Thus if the manager makes decisions about the assets based on any loyalties other than for the exclusive benefit of the beneficiary the Dept. of Labor might find a violation EVEN IF ALL OF THE PLAYERS ARE THE SAME PERSON!

For example, what if the client loans money to someone who is not technically a disqualified person but is a relative such as a sibling and the client gives the borrower a good deal (rather than a fair market value deal to the benefit of the beneficiary):

The “Sibling Loans” could be considered by either the Department of Labor (DOL) or the Internal Revenue Service (IRS) to constitute a self- dealing prohibited transaction under IRC § 497S( c)( 1)(D) or (E) or the Exclusive Benefit rule. Such a determination depends on the particular facts and circumstances of each situation, and hence is difficult to predict.

The concern is based in part upon several DOL Advisory Opinions, none of which directly address a situation involving Sibling or more distant relative loans. For example, DOL Advisory Opinion 93-33A held a real estate rental transaction between an IRA owner and a school founded by the IRA owner’s daughter to constitute a IRC § 4975(c)(I)(D) or (E) prohibited transaction. DOL Advisory Opinion 88-18A also addresses the same fiduciary conflict of interest concern (proposed S500k loan to a corporation in which IRA owner had a 46.04% interest in voting power of the corporation would “likely result” in a (c)(I)(D) or (E) violation). The point of these authorities is that it is a violation of the prohibited transaction rules of IRC § 4975(c)(1),(D) or (E) if the IRA owner is placed in a position where he or she cannot exercise the fiduciary responsibilities of undivided loyalty to that person’s IRA that each IRA owner owes.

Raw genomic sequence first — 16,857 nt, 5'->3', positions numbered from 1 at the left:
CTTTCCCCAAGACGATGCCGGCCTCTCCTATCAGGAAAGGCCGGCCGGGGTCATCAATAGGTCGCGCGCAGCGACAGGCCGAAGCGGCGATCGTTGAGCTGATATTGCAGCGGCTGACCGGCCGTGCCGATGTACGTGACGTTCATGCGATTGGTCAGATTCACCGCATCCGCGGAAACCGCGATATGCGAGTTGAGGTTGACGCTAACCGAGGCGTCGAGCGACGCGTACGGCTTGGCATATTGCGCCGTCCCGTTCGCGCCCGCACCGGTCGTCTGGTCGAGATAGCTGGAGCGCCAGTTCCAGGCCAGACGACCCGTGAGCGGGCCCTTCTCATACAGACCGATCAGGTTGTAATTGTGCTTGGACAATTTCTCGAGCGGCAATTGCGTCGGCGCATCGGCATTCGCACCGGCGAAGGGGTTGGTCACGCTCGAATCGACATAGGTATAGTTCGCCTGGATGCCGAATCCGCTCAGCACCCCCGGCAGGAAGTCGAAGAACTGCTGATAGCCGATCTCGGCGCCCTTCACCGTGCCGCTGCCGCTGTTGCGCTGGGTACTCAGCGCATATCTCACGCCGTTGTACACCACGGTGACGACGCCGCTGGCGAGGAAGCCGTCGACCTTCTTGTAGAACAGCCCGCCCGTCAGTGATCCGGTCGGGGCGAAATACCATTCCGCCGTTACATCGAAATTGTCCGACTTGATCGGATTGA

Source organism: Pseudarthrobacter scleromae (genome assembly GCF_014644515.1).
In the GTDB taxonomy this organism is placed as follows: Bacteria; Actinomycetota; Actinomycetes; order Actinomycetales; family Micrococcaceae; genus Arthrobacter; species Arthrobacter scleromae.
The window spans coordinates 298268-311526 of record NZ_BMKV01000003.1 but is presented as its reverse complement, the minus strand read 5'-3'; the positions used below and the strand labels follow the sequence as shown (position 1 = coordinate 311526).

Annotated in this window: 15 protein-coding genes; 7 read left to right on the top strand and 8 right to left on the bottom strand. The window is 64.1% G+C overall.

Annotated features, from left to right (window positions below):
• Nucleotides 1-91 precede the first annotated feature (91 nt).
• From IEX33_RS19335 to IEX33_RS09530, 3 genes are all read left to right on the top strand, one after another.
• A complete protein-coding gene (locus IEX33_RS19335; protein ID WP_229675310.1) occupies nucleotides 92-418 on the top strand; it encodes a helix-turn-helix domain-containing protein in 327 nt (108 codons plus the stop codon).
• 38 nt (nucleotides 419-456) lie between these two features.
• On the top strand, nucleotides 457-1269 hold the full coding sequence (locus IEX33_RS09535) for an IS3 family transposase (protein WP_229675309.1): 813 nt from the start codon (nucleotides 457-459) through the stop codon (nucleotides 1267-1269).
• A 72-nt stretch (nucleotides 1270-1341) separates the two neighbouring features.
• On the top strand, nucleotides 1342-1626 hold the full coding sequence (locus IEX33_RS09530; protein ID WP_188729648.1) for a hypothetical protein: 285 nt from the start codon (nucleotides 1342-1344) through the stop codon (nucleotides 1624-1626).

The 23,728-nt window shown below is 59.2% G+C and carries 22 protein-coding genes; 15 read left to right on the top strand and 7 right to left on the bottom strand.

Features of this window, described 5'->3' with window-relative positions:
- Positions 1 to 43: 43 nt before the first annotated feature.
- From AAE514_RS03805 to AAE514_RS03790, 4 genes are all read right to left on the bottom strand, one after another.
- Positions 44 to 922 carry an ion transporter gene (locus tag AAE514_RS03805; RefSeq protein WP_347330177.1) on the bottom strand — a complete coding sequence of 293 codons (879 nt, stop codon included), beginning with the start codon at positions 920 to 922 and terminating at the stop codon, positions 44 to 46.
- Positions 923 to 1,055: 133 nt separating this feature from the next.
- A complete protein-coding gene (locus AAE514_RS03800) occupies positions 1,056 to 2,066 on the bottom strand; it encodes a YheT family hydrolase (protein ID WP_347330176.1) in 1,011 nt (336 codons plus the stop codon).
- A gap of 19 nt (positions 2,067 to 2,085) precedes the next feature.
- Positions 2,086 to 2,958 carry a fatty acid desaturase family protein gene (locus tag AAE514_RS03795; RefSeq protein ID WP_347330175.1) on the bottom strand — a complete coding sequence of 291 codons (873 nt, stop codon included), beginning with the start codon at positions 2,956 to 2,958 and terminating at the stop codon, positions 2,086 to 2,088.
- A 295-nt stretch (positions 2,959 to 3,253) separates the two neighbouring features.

One conclusion of my research is that the exclusive benefit rule is likely not violated if all loans to individuals (who are not disqualified persons) are made for substantiated / documented fair market value.

Unrelated Business Taxable Income and Unrelated Debt-Financed Income

Certain types of IRA investments makes may generate “unrelated business taxable income” (“UBTI”) or “unrelated debt-financed income” (“UDFI”). The presence of UBTI or UDFI neither is prohibited nor will cause an IRA as a whole to lose its tax- exempt status, but will require the IRA to pay income taxes on the UDFI or UBTI.

Most self-directed IRA custodians require the investor (you) to file a tax return on behalf of the IRA if you create any income taxable to the IRA. Investors need to understand what events or investments will trigger taxable income for their IRA and whether their IRA account allows the creation of taxable income (some self-directed IRAs do not).

When you withdraw the funds you will still be taxed as personal income even for the income on which you pay these taxes. Check out other links in the SD-IRA tab for more information on taxation of IRAs.

Asset Protection Ideas:

In most States IRAs are immune from attachment in case someone acquires a judgment against you. Traditional IRA investments are not, typically, invested in anything that would trigger a lawsuit resulting in the loss of the investment. However, when someone takes IRA funds, invests them into an LLC, then takes the proceeds of the LLC and buys real estate, for example, their once completely protected funds are now exposed to potential lawsuit. The problem is compounded if an investor owns several pieces of real estate in the same LLC. Owning all assets in one LLC is not typically required by most IRA custodians.

Annual Valuations:

Your IRA is invested in shares of your LLC. Your IRA custodian must report annually to the IRS what your IRA is worth (including any distributions, contributions, rollovers). A valuation of your LLC’s assets may be required, depending on what your assets actually consist of. I highly recommend that you do not do this valuation yourself even if you are a professional investment valuator. Check with your custodian for their requirements on asset valuations.


In compliance with requirements imposed by the IRS, you are hereby notified that to the extent this written communication addresses tax matters, it is not intended and cannot be used to avoid tax-related penalties under federal, state or local law.